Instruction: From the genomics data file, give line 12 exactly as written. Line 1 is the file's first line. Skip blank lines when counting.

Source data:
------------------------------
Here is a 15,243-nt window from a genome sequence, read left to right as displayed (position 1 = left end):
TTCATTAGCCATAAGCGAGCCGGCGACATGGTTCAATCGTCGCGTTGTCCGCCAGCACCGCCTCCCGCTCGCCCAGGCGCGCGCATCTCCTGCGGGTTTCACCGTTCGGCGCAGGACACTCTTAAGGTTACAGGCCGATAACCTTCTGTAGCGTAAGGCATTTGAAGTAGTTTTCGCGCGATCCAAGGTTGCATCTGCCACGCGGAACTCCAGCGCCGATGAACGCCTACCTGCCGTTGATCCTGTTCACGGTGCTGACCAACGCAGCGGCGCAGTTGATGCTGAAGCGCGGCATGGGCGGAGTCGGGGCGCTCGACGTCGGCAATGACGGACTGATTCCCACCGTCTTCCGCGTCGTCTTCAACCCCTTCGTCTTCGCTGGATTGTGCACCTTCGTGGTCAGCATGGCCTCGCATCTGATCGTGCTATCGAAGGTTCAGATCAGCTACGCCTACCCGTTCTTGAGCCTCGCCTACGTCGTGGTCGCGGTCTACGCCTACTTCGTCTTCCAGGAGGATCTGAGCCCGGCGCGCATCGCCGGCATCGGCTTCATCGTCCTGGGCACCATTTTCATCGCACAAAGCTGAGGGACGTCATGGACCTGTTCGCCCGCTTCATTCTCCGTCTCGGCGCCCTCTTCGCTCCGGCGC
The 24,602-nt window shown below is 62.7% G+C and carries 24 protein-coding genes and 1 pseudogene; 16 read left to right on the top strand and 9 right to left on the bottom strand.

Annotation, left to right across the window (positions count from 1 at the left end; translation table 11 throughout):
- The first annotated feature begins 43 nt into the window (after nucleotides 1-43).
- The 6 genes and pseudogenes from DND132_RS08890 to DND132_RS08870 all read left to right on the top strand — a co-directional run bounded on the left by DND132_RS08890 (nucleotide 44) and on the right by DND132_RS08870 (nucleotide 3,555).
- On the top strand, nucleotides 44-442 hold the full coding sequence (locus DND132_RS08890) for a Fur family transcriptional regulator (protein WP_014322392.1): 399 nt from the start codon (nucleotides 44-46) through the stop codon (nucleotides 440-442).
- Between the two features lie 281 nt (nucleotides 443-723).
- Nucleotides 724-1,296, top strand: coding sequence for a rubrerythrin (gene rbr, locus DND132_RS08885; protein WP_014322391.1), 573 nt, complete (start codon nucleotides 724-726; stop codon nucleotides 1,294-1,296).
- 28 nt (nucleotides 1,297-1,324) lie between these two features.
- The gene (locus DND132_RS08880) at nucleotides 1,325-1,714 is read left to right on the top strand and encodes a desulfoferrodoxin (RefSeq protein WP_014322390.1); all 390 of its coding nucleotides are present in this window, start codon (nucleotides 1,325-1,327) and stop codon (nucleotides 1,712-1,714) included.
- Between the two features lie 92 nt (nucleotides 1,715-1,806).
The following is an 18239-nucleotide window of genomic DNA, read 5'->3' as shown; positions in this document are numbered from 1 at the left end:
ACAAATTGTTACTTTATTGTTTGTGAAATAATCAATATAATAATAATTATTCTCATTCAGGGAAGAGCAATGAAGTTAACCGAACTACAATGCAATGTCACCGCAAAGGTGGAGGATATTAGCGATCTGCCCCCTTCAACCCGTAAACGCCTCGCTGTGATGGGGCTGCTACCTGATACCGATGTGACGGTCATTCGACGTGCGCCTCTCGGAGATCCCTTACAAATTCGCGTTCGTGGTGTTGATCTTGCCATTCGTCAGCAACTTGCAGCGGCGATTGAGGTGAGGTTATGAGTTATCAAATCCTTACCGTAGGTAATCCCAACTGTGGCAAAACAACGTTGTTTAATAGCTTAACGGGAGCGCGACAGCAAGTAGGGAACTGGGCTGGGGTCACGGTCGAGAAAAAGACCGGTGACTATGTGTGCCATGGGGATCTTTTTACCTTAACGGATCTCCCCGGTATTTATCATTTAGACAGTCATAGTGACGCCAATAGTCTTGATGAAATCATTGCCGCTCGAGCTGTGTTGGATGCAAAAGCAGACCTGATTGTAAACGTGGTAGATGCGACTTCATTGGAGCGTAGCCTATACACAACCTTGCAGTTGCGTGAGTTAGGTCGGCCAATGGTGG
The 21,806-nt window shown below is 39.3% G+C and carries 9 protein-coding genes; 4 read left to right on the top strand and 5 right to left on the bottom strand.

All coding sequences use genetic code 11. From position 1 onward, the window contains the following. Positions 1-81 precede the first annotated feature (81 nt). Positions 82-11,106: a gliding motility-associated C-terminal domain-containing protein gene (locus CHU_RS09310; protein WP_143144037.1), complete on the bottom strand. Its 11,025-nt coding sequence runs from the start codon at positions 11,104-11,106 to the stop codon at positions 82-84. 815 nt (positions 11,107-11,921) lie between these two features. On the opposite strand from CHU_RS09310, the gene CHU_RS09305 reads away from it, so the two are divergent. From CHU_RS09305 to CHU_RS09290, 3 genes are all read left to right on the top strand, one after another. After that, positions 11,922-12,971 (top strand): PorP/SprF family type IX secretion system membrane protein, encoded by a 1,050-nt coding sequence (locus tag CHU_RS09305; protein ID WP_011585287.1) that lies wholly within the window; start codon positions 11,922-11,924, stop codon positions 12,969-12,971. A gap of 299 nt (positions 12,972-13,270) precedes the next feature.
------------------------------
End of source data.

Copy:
- Between the two features lie 92 nt (nucleotides 1,715-1,806).